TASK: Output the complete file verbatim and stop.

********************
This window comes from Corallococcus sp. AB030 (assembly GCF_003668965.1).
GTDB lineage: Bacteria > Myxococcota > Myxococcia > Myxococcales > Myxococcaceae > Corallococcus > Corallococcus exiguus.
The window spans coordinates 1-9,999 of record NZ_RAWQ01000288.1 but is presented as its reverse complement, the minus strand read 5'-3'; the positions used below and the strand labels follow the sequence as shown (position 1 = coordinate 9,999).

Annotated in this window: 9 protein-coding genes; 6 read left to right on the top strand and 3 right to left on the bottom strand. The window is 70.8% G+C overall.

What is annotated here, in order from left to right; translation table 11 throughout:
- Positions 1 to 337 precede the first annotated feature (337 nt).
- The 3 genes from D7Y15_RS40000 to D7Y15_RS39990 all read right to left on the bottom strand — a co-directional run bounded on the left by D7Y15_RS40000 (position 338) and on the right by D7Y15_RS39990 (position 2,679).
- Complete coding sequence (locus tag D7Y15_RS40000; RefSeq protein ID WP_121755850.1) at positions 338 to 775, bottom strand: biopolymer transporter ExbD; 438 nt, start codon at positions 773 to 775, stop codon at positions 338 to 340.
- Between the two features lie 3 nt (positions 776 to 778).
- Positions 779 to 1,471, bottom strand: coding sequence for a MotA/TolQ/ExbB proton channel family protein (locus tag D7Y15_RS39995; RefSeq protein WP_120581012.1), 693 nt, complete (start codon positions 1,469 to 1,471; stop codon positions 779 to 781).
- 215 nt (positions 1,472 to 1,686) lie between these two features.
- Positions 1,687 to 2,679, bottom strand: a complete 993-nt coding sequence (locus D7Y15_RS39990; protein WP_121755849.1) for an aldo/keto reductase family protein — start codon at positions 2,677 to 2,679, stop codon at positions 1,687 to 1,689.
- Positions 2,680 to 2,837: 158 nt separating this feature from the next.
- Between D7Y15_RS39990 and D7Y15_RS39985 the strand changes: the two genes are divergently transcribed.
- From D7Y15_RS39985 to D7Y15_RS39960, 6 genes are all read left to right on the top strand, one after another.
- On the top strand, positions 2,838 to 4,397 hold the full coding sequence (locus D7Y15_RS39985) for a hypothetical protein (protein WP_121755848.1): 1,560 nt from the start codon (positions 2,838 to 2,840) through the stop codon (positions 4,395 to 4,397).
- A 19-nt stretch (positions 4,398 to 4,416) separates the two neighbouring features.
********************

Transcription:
This window comes from Corallococcus sp. AB030 (assembly GCF_003668965.1).
GTDB lineage: Bacteria > Myxococcota > Myxococcia > Myxococcales > Myxococcaceae > Corallococcus > Corallococcus exiguus.
The window spans coordinates 1-9,999 of record NZ_RAWQ01000288.1 but is presented as its reverse complement, the minus strand read 5'-3'; the positions used below and the strand labels follow the sequence as shown (position 1 = coordinate 9,999).

Annotated in this window: 9 protein-coding genes; 6 read left to right on the top strand and 3 right to left on the bottom strand. The window is 70.8% G+C overall.

What is annotated here, in order from left to right; translation table 11 throughout:
- Positions 1 to 337 precede the first annotated feature (337 nt).
- The 3 genes from D7Y15_RS40000 to D7Y15_RS39990 all read right to left on the bottom strand — a co-directional run bounded on the left by D7Y15_RS40000 (position 338) and on the right by D7Y15_RS39990 (position 2,679).
- Complete coding sequence (locus tag D7Y15_RS40000; RefSeq protein ID WP_121755850.1) at positions 338 to 775, bottom strand: biopolymer transporter ExbD; 438 nt, start codon at positions 773 to 775, stop codon at positions 338 to 340.
- Between the two features lie 3 nt (positions 776 to 778).
- Positions 779 to 1,471, bottom strand: coding sequence for a MotA/TolQ/ExbB proton channel family protein (locus tag D7Y15_RS39995; RefSeq protein WP_120581012.1), 693 nt, complete (start codon positions 1,469 to 1,471; stop codon positions 779 to 781).
- 215 nt (positions 1,472 to 1,686) lie between these two features.
- Positions 1,687 to 2,679, bottom strand: a complete 993-nt coding sequence (locus D7Y15_RS39990; protein WP_121755849.1) for an aldo/keto reductase family protein — start codon at positions 2,677 to 2,679, stop codon at positions 1,687 to 1,689.
- Positions 2,680 to 2,837: 158 nt separating this feature from the next.
- Between D7Y15_RS39990 and D7Y15_RS39985 the strand changes: the two genes are divergently transcribed.
- From D7Y15_RS39985 to D7Y15_RS39960, 6 genes are all read left to right on the top strand, one after another.
- On the top strand, positions 2,838 to 4,397 hold the full coding sequence (locus D7Y15_RS39985) for a hypothetical protein (protein WP_121755848.1): 1,560 nt from the start codon (positions 2,838 to 2,840) through the stop codon (positions 4,395 to 4,397).
- A 19-nt stretch (positions 4,398 to 4,416) separates the two neighbouring features.